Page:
Bathed in the Light at the End of the Tunnel

The editing gig I’ve been working for a month or so is now, finally, thank the stars and the heavens, over. While I’m thankful for the filthy lucre, working on two textbook projects at the same time and mostly close to the deadline, during an already-busy semester, while keeping up my writing (somewhat, because I had deadlines of my own to keep), pushed me very close to my limits as a human being. Last week was relatively free, but the couple of weeks before, and the last few days, have been so crammed that I felt as if I were working two full-time jobs on many days. I was getting all the familiar symptoms of stress: tightness in my chest, indigestion, loss of appetite, stiffness (which wasn’t helped by the fact I was too busy to even go for a walk many days), and worse asthmatic conditions than usual. (Though some of that is the cold air as it’s finally beginning to feel like winter over here in Korea.)

And now, it’s all done, and I’m left with:

  • a lovely hunk of pocket money that I likely could live on for a year if I were careful with it
  • an apparent outbreak of an allergy I didn’t know I had, which has made my hands very, very sensitive to water. Stress seems to be a factor here.
  • an apparently pulled intercostal muscle in my ribs, which doesn’t hurt so much as it makes me uncomfortable, and makes the vigorous exercise I promised myself impossible. Stress seems to be a factor here. I’m supposed not to breathe too deeply. You try doing that, after years of playing saxophone.
  • three manuscripts to pound into shape in the next week. One is basically done, one is half-done, and one is far from done.
  • a column to write for Cahoots for December 15th
  • One day plus two weeks of regular classes before the final exam period begins.
  • The freedom to sleep when I like, as long as I’m not in class! This one, I appreciate more than you can imagine, my friends!

I’m still walking and talking, so I must have done something right, but I think I’m going to be very leery about what I commit to outside of work from now on. In retrospect, if I weren’t fighting to get a few works in for an anthology to which I really must submit something, I could have taken the month off and been a little (not much, but a little) less stressed. But I also found myself last week working on another story that had just sort of bloomed in my head and demanded that I write it. So I know this writing thing isn’t something I can just turn off.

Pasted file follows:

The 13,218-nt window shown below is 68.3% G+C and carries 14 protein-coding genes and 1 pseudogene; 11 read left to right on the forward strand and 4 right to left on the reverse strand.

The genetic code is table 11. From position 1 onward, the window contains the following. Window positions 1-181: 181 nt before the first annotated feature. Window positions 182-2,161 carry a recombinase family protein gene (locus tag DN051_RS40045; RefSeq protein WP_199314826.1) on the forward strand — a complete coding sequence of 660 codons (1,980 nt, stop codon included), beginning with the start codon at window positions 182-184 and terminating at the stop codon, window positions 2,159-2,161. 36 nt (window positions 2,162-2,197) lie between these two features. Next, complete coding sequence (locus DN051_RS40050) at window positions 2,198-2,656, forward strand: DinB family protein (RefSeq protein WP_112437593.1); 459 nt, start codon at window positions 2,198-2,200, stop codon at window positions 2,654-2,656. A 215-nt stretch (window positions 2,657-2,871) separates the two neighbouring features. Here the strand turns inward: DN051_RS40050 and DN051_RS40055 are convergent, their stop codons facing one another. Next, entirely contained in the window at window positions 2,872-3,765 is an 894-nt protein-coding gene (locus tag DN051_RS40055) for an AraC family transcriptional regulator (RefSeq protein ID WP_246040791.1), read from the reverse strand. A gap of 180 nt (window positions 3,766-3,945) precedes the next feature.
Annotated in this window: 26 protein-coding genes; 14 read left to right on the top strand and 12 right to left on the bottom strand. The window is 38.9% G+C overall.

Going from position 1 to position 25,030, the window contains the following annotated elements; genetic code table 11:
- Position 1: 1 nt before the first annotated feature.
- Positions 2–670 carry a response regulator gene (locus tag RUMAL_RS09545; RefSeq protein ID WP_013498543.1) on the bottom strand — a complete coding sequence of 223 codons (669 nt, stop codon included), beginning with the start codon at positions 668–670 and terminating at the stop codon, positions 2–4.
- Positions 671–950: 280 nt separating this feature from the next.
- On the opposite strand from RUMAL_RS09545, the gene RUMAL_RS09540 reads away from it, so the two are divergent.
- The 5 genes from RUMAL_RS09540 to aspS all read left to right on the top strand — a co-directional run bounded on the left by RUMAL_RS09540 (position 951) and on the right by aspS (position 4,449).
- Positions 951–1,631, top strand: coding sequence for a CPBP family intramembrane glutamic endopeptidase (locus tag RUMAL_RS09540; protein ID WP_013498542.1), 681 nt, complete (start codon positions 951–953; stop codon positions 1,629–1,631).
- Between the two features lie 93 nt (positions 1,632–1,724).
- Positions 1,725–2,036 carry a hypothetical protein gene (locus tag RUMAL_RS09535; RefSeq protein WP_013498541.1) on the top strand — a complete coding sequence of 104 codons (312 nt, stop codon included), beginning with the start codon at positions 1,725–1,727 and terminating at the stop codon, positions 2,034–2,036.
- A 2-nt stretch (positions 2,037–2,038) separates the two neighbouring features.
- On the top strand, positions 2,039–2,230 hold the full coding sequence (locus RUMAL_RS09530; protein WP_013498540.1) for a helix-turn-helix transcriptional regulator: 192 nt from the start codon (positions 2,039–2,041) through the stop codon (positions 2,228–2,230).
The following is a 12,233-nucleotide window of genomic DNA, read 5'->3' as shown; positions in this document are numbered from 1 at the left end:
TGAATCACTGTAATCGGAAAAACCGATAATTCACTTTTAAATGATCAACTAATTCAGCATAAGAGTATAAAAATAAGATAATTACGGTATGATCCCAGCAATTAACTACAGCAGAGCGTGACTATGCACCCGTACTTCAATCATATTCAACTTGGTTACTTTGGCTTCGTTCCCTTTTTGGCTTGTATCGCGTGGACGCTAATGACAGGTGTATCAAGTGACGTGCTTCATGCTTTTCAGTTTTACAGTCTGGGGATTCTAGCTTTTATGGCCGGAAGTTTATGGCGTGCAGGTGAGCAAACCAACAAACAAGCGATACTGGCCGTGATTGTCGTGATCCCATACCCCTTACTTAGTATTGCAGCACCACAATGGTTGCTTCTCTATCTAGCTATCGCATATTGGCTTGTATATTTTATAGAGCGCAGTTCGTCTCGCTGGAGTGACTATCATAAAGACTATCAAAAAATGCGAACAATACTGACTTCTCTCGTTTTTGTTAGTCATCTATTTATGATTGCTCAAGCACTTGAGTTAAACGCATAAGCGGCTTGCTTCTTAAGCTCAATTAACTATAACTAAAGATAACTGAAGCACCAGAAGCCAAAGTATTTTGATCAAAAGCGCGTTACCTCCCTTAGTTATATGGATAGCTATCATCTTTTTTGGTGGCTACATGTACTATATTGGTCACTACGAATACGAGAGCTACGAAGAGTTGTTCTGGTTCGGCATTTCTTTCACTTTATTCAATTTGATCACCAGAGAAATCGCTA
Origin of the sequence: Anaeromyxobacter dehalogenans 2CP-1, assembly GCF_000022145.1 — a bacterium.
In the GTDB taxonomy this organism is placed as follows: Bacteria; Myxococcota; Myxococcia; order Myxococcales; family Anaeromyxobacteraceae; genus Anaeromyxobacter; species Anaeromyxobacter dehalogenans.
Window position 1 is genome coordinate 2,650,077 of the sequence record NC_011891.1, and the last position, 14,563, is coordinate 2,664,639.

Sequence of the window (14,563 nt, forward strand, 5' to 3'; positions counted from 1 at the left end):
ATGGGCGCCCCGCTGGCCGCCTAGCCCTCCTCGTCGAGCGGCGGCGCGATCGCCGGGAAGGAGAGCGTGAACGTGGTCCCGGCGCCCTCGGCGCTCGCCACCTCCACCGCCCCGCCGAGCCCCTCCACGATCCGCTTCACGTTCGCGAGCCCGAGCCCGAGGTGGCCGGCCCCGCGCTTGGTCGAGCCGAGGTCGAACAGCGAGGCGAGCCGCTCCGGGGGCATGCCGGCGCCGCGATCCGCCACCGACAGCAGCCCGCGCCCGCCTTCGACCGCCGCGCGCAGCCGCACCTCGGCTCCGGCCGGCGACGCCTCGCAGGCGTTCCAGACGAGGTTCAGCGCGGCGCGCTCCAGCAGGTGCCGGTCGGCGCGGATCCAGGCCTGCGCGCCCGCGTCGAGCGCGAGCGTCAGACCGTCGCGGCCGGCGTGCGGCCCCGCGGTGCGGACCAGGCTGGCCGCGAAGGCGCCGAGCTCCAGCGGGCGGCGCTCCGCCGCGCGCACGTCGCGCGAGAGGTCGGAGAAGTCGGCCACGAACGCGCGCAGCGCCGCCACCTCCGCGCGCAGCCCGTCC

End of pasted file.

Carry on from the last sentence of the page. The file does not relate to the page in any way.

For now, I’ll be working on the manuscripts mentioned. After that, I think I’ll take a relative break — grading will be crashing in about then — and work only episodically on short pieces I’m experimenting with, one being a retelling of the fable of the grasshopper and the ant, the other being an expansion of a flash piece I wrote a while back called “Iblis.”

On the horizon?

  • A Killing in Burma awaits, a little under half-done
  • A redraft of my novel with the working title “Dead Abroad,” possibly involving serialization, and possibly not — if not, maybe a different serialization project
  • A likely collaboration on a short story (or novelet or novella, I’m not sure)
  • “And the Blind, Given Sight,” my story set in mid-nineteenth-century India, is really aching to be written
  • A return to (off-and-on) work on my verse epic, Taiping, which is about two-thirds done and only needs about 30 poems more to be finished and completely unpublishable!